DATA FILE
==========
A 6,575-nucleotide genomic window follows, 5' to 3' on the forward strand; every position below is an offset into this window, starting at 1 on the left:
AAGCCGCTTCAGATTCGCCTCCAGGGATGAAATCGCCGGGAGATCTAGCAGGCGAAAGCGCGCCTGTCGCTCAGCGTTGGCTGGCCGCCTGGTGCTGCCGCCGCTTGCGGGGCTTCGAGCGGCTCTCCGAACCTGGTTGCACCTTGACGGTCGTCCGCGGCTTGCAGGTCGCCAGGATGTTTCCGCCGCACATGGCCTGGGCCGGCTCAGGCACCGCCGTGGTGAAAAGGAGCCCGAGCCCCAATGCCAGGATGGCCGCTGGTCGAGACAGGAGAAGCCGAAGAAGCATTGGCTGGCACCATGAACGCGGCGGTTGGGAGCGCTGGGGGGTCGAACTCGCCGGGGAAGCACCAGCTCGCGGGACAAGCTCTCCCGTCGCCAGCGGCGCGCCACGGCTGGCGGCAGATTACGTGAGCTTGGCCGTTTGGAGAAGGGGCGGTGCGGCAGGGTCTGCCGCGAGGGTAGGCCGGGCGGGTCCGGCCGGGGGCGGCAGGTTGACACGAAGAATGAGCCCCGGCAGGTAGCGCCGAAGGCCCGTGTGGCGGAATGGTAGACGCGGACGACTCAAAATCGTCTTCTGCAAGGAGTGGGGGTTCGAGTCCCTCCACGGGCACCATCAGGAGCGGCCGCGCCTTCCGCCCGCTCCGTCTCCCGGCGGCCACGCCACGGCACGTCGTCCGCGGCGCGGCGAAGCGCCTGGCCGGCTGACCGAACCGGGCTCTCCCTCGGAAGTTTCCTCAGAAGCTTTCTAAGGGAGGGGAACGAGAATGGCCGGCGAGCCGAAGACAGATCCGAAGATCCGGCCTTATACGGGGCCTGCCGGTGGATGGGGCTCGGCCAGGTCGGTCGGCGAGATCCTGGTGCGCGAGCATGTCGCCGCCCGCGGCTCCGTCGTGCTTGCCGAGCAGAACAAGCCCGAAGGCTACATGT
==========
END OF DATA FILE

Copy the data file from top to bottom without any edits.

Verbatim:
A 6,575-nucleotide genomic window follows, 5' to 3' on the forward strand; every position below is an offset into this window, starting at 1 on the left:
AAGCCGCTTCAGATTCGCCTCCAGGGATGAAATCGCCGGGAGATCTAGCAGGCGAAAGCGCGCCTGTCGCTCAGCGTTGGCTGGCCGCCTGGTGCTGCCGCCGCTTGCGGGGCTTCGAGCGGCTCTCCGAACCTGGTTGCACCTTGACGGTCGTCCGCGGCTTGCAGGTCGCCAGGATGTTTCCGCCGCACATGGCCTGGGCCGGCTCAGGCACCGCCGTGGTGAAAAGGAGCCCGAGCCCCAATGCCAGGATGGCCGCTGGTCGAGACAGGAGAAGCCGAAGAAGCATTGGCTGGCACCATGAACGCGGCGGTTGGGAGCGCTGGGGGGTCGAACTCGCCGGGGAAGCACCAGCTCGCGGGACAAGCTCTCCCGTCGCCAGCGGCGCGCCACGGCTGGCGGCAGATTACGTGAGCTTGGCCGTTTGGAGAAGGGGCGGTGCGGCAGGGTCTGCCGCGAGGGTAGGCCGGGCGGGTCCGGCCGGGGGCGGCAGGTTGACACGAAGAATGAGCCCCGGCAGGTAGCGCCGAAGGCCCGTGTGGCGGAATGGTAGACGCGGACGACTCAAAATCGTCTTCTGCAAGGAGTGGGGGTTCGAGTCCCTCCACGGGCACCATCAGGAGCGGCCGCGCCTTCCGCCCGCTCCGTCTCCCGGCGGCCACGCCACGGCACGTCGTCCGCGGCGCGGCGAAGCGCCTGGCCGGCTGACCGAACCGGGCTCTCCCTCGGAAGTTTCCTCAGAAGCTTTCTAAGGGAGGGGAACGAGAATGGCCGGCGAGCCGAAGACAGATCCGAAGATCCGGCCTTATACGGGGCCTGCCGGTGGATGGGGCTCGGCCAGGTCGGTCGGCGAGATCCTGGTGCGCGAGCATGTCGCCGCCCGCGGCTCCGTCGTGCTTGCCGAGCAGAACAAGCCCGAAGGCTACATGT